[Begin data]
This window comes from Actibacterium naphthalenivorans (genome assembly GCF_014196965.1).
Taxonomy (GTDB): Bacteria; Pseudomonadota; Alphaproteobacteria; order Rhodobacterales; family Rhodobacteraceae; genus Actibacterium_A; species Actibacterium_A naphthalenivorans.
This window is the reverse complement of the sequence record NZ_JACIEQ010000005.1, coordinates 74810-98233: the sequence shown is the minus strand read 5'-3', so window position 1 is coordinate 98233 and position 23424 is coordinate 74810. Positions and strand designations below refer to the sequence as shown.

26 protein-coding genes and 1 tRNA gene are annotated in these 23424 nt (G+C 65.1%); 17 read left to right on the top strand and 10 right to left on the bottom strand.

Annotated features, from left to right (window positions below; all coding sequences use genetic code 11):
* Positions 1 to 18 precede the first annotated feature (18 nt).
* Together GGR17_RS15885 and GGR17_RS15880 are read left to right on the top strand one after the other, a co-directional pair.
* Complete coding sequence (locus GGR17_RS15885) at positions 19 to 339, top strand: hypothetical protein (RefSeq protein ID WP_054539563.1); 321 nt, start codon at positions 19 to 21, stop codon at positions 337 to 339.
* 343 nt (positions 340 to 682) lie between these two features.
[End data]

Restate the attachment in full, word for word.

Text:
This window comes from Actibacterium naphthalenivorans (genome assembly GCF_014196965.1).
Taxonomy (GTDB): Bacteria; Pseudomonadota; Alphaproteobacteria; order Rhodobacterales; family Rhodobacteraceae; genus Actibacterium_A; species Actibacterium_A naphthalenivorans.
This window is the reverse complement of the sequence record NZ_JACIEQ010000005.1, coordinates 74810-98233: the sequence shown is the minus strand read 5'-3', so window position 1 is coordinate 98233 and position 23424 is coordinate 74810. Positions and strand designations below refer to the sequence as shown.

26 protein-coding genes and 1 tRNA gene are annotated in these 23424 nt (G+C 65.1%); 17 read left to right on the top strand and 10 right to left on the bottom strand.

Annotated features, from left to right (window positions below; all coding sequences use genetic code 11):
* Positions 1 to 18 precede the first annotated feature (18 nt).
* Together GGR17_RS15885 and GGR17_RS15880 are read left to right on the top strand one after the other, a co-directional pair.
* Complete coding sequence (locus GGR17_RS15885) at positions 19 to 339, top strand: hypothetical protein (RefSeq protein ID WP_054539563.1); 321 nt, start codon at positions 19 to 21, stop codon at positions 337 to 339.
* 343 nt (positions 340 to 682) lie between these two features.